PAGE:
The news site of Santa Barbara City College.

The Channels

The news site of Santa Barbara City College.

The Channels

The news site of Santa Barbara City College.

The Channels

The negative effects that banning books will have on our community

The Channels Opinion Pages | STAFF COLUMN
This photo was taken on Sept 26, 2006 in Clearwater, Florida. Banned books sit on display in a library. Courtesy of wanderisgone.

One of the highlights of elementary school was the Scholastic Book Fair. Students would be able to choose from books to pencil erasers in the shape of fast food and brag about it for the rest of the school year.

However, there has been an increase in books being banned by overprotective parents looking to protect their children.

Educational planning for classes has always been a sensitive topic in society, especially in the history department for schools with younger children, usually elementary schools and middle schools, which include students up to 14 years old.

For the 2022-2023 school year, several schools in Texas have banned hundreds of books, and many other conservative-led states have done the same. The most interesting part of the books being banned, is that they all have to do with topics that are “sensitive” to talk about in an educational setting.

Books about anti-racism like “The Bluest Eye” and “Beloved,” both by Toni Morrison, and about the queer community like “Gender Queer” by Maia Kobabe and “Not All Boys Are Blue” by George M. Johnson, are just some of the few being targeted, according to The Guardian.

Who decides what books to be added to the list of books banned this year?

Earlier this month, “Read Me a Story, Stella”, a children’s book by Marie-Lousie Gay, was flagged for “sexually explicit” content, and was said to be reviewed for getting removed from shelves in schools in Alabama.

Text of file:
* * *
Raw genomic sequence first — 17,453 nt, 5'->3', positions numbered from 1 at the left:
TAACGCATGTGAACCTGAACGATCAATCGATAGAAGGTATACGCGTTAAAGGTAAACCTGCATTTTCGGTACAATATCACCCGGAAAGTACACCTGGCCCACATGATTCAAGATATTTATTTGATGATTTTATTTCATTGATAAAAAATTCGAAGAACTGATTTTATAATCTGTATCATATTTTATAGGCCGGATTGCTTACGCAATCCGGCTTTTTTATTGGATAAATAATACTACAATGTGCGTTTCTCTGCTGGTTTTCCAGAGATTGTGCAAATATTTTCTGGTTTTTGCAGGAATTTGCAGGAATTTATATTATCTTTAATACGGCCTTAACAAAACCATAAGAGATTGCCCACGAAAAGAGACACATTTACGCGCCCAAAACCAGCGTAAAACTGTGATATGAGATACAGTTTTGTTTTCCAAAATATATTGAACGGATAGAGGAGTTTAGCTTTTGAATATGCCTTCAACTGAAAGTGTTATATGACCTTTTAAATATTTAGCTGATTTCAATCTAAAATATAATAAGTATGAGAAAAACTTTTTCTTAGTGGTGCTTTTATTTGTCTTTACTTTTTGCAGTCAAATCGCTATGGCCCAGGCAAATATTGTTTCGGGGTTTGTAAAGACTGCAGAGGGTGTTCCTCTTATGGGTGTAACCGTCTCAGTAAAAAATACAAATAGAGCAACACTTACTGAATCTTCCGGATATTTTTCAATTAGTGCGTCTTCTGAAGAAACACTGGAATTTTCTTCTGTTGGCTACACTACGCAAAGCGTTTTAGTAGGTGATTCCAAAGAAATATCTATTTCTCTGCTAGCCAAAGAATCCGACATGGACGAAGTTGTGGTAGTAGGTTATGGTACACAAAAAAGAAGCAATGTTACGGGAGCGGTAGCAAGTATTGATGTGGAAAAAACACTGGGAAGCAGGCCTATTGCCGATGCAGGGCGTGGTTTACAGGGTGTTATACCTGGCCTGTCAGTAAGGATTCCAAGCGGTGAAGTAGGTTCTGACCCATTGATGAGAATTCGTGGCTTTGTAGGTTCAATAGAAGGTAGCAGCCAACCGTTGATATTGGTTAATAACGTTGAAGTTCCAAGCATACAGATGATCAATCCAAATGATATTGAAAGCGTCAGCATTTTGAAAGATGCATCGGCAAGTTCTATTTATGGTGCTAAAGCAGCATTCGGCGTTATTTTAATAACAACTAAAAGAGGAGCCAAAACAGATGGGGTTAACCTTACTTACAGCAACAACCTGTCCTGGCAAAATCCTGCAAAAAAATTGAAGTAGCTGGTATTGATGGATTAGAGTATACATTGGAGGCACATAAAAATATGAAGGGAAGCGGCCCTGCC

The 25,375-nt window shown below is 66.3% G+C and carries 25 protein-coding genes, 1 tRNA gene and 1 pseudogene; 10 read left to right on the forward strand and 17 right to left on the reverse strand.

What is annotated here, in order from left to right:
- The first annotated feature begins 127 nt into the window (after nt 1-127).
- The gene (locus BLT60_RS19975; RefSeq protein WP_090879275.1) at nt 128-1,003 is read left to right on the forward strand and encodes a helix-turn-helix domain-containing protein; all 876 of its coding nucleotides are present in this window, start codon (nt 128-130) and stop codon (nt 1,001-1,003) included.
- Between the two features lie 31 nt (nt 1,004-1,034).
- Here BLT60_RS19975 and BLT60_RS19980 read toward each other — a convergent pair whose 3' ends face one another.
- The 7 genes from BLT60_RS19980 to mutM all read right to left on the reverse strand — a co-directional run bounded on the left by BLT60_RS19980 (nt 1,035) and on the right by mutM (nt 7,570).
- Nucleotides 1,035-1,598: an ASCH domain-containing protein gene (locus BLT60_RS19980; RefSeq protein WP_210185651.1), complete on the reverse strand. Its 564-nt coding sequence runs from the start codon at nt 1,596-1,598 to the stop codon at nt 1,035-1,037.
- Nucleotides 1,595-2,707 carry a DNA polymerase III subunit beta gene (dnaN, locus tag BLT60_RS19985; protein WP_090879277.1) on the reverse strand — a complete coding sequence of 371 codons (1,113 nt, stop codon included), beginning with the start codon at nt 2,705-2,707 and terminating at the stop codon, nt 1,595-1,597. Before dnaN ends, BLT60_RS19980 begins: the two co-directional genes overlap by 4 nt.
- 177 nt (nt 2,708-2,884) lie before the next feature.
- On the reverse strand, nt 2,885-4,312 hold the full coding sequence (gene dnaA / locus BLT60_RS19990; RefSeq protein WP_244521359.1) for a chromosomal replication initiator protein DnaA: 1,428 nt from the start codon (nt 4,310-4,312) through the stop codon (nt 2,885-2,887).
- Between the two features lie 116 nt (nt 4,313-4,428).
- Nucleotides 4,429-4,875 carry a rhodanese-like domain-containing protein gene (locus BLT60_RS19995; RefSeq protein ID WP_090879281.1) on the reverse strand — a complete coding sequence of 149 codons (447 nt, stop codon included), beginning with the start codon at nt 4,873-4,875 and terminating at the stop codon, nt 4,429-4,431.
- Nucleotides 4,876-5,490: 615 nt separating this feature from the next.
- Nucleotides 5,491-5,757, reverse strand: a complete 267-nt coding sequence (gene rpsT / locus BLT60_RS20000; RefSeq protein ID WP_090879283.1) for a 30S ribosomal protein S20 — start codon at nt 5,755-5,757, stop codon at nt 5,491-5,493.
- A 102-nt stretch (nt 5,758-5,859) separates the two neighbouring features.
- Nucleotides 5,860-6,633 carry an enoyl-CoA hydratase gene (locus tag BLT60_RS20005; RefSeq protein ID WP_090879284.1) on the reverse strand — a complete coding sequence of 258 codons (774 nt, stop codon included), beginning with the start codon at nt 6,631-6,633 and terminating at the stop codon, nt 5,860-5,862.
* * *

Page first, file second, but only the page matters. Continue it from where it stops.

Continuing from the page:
In truth, “Read Me a Story, Stella,” is in no way sexual. The main plot of the book is simply about a young girl sharing a love of reading with her younger brother. It was revealed that the book was flagged not because of content, but because the author’s last name is “Gay.”

LGBTQ+ and race issues have always been one of the ways that we have lost so much history in our education system. There is a fear in talking about serious topics, not knowing if it is too delicate to share with younger students. But, it is these students, especially teeangers, who are trying to find themselves and the path that they want to take in life. It is these students who are the future and the ones who need to be learning the truth with no filters.

Reading books that are written by an author the reader can relate to, or has a character that speaks to the reader, is what is so important. It helps the reader be seen and have a sense of belonging, instead of feeling even more left out when all the characters they see in a classroom look nothing like them. Fair skin and blue eyes or living the “normal” married life.

In order to keep us from repeating history’s mistakes, we must learn about history, and the present, as they are, without censorship.

Story continues below advertisement
More to Discover